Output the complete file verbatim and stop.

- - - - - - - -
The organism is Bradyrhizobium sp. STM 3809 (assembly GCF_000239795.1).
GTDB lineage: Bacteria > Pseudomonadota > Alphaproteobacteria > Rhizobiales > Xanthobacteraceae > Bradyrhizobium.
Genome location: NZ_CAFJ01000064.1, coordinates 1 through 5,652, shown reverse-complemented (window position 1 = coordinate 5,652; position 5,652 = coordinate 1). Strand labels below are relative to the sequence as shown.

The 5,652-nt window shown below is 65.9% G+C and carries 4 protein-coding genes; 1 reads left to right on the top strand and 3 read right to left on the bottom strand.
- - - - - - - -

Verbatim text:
The organism is Bradyrhizobium sp. STM 3809 (assembly GCF_000239795.1).
GTDB lineage: Bacteria > Pseudomonadota > Alphaproteobacteria > Rhizobiales > Xanthobacteraceae > Bradyrhizobium.
Genome location: NZ_CAFJ01000064.1, coordinates 1 through 5,652, shown reverse-complemented (window position 1 = coordinate 5,652; position 5,652 = coordinate 1). Strand labels below are relative to the sequence as shown.

The 5,652-nt window shown below is 65.9% G+C and carries 4 protein-coding genes; 1 reads left to right on the top strand and 3 read right to left on the bottom strand.